Keeping you up to date

Litter Pick

Please note that, due to current circumstances, the Litter Pick is postponed to a later date.

For information on the Coronavirus please visit the Government website  

 Please visit our Latest News page for information on help offered to those in self isolation.

Please note that the Memorial Hall and the Old School Hall are both shut due to the current public health crisis. 

Remembrance Day

A wreath was laid on behalf of the village on the 8th November by Major Retired Harry Beaves who served with the Royal Artillery.


The next Parish Council Meeting 4th March 2021

To attend the meeting please contact the Clerk by email on for the Zoom access link. Please email by 6pm on the 4th to ensure there is enough time to receive the link.

Planning Applications
Weather Warnings and Flooding 
Sturminster Marshall Health Walk - see the Latest News page for more details.
Dorset Road Safe Website
Non-Emergency Directory
If you wish to report a non-emergency to Dorset Police you can do this on line at

Dorset Local Plan

As stated in the Parish Council meeting on 4th February, Dorset Councillor Cook has offered to hold a meeting/s with interested members of the public on the Dorset Local Plan. If you would like to request a meeting please contact the Parish Clerk at

The Parish Council has a meeting about the Local Plan with Dorset Council Planning Officers on Tuesday 2nd March. The questions that the Councillors will ask them can be found here

The Dorset Local Plan consultation started on Monday 18th January online on the Dorset Council Web site and will close on Monday 15th March. This is a very important document, and one that we should all take time to look at, form our own opinions and comment on. It is also a good idea to look at the surrounding areas too, as they may well have an impact on our Parish. Please do make any comments either online in the place provided, by email or by post. We have been told many times that this is the most effective way to get our voice heard and have an impact.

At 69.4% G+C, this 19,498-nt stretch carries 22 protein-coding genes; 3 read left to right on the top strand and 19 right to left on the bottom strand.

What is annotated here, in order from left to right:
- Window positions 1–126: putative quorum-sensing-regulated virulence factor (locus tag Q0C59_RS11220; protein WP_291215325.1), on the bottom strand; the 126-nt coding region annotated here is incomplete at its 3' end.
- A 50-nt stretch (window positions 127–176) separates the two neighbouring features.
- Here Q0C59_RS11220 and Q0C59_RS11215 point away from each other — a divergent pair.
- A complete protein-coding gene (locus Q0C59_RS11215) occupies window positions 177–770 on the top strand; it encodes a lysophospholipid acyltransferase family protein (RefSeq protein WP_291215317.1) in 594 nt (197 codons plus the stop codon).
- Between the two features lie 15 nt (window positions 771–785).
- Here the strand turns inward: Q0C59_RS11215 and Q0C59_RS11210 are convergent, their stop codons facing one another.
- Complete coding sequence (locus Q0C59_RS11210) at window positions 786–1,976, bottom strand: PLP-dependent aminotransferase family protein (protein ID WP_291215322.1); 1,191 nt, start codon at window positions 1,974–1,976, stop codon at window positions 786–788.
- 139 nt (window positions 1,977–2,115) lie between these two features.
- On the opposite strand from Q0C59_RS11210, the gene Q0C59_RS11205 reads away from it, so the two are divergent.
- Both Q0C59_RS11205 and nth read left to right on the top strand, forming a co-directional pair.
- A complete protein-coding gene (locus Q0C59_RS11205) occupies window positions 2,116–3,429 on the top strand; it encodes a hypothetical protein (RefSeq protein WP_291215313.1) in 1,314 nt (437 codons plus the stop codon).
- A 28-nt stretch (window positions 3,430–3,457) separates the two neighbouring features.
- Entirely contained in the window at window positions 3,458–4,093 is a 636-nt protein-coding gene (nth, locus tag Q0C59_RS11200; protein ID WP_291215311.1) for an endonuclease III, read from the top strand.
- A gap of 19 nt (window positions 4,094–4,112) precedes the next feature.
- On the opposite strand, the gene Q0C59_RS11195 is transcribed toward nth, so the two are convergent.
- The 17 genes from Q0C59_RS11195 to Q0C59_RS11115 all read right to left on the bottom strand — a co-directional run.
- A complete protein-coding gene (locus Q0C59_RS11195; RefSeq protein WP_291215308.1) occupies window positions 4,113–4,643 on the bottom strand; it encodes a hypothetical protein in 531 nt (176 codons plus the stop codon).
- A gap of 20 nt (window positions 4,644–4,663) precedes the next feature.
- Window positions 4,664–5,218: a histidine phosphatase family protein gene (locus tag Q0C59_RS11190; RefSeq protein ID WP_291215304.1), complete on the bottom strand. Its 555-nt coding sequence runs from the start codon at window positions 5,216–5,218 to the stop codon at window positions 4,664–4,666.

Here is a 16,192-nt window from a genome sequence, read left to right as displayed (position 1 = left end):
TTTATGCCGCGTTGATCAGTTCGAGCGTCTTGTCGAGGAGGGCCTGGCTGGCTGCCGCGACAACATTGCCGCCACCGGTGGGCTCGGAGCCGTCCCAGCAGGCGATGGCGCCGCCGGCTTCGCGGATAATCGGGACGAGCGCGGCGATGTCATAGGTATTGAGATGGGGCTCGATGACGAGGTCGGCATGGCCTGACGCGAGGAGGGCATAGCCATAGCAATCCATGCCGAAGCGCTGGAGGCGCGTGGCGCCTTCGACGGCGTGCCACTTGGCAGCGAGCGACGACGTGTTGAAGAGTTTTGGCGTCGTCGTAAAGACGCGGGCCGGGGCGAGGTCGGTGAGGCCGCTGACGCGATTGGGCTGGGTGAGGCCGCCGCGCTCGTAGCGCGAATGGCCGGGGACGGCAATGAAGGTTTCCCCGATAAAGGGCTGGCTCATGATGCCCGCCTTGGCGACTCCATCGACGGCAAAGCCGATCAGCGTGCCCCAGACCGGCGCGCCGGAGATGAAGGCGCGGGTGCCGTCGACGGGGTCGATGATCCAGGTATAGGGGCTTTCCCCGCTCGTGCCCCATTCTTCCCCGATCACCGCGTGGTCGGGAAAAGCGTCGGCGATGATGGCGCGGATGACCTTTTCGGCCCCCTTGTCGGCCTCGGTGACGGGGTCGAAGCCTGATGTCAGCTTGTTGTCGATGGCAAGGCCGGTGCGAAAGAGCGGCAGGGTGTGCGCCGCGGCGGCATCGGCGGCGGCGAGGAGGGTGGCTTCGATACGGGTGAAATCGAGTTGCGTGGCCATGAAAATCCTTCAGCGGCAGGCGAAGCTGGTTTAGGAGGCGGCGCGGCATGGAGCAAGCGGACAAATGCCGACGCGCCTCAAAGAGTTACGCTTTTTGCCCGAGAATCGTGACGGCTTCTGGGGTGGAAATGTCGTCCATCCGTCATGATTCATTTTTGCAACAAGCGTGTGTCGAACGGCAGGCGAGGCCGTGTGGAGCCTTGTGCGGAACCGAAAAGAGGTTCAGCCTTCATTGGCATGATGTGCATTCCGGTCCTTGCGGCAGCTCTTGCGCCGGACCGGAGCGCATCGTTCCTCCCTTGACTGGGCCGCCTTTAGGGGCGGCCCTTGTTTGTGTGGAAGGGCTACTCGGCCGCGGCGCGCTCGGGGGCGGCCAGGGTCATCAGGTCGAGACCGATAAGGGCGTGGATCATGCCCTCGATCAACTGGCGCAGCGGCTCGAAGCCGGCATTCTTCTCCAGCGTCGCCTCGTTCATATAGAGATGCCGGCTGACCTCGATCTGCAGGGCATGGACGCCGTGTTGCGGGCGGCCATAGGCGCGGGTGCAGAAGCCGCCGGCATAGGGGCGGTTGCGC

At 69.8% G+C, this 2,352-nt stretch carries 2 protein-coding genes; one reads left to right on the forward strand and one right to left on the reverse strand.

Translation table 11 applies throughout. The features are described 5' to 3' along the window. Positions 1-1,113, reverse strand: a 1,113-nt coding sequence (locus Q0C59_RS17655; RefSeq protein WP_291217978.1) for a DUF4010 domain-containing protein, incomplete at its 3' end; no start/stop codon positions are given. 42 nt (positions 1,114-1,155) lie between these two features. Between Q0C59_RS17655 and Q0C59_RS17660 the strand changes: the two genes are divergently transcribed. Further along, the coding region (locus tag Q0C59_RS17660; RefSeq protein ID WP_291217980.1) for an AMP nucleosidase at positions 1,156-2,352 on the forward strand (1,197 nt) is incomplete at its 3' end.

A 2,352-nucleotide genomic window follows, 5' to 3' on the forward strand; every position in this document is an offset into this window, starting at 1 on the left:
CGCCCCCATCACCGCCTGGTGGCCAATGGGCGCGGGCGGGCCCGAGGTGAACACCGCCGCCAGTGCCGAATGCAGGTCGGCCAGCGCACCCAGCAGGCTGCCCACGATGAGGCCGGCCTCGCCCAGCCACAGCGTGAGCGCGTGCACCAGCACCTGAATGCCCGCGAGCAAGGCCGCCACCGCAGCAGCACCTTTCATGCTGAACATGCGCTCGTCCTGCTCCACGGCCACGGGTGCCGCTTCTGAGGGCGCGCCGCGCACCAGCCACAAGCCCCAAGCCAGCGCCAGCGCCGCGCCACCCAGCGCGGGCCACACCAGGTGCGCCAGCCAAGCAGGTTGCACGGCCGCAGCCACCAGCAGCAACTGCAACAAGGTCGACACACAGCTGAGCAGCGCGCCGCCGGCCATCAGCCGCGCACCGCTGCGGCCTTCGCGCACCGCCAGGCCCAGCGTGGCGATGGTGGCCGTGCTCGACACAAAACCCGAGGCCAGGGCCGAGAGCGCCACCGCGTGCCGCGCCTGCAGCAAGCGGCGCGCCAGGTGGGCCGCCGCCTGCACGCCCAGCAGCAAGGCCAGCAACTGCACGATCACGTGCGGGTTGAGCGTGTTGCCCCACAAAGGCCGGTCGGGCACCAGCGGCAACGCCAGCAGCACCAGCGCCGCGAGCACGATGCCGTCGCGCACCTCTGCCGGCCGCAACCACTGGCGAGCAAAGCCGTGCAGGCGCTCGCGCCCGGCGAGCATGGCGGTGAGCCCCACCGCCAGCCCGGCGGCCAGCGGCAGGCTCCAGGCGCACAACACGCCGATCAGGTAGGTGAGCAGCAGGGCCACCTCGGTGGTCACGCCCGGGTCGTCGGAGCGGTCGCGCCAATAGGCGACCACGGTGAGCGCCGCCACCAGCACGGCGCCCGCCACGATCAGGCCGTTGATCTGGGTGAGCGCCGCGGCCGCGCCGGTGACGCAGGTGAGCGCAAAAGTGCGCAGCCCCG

To view the Dorset Council Local Plan consultation go to the council ‘s website at

Paper copies of the plan are available for loan via click and collect from your local Dorset Council library (Covid-19 permitting)

If you are shielding volunteers can help you pick up a paper copy of the plan for you from your local library. Find out more about support for those shielding at

There are also webinars that you can join in and information about these can be found at


Neighbourhood Plan

Thank you to everyone who completed the household survey. The results of the survey can be found on the Neighbourhood Plan page on this website.


About Sturminster Marshall Parish

Welcome to the Sturminster Marshall Parish Council’s website. On this website you will find details of all the Parish Council’s meetings as well as our policies and financial information. You will also find links to other community facilities and groups in the parish.

Sturminster Marshall (population 1,969 at the 2011 Census) is 3 miles West of Wimborne Minster and 7 miles NW of Poole in Dorset. The village lies on the right bank of the River Stour where it is joined by the Winterbourne. The outlying settlements of Newton Peveril, Almer and Mapperton are in the Winterbourne valley, whilst Henbury and Stoney Down extend to higher ground on the southern side of the Stour valley.

Two main roads intersect in the parish: the A31 trunk road running East to West and the A350 running North to South.

Although people have lived in and around Sturminster Marshall since Mesolithic times, the core of the present village was established in the twelfth century, when the parish church (St Mary’s) was established. The church in Almer (also St Mary’s) was built at about the same time, as was White Mill Bridge, an important crossing over the Stour and said to be the oldest bridge in Dorset.

In 1101 permission was given to hold a fair in the village and a maypole was erected. A modern replacement is still a major feature on Maypole Green.

For several hundred years, the parish was essentially an agricultural community, but the coming of the railway in 1860 provided the impetus for the opening of a milk factory, which later became the largest cheese factory in Europe. The site of the railway station and the cheese factory is now an industrial estate.

In recent years, we have become much more of a dormitory village but changing work patterns and a wider range of employment opportunities may influence the development of the parish in the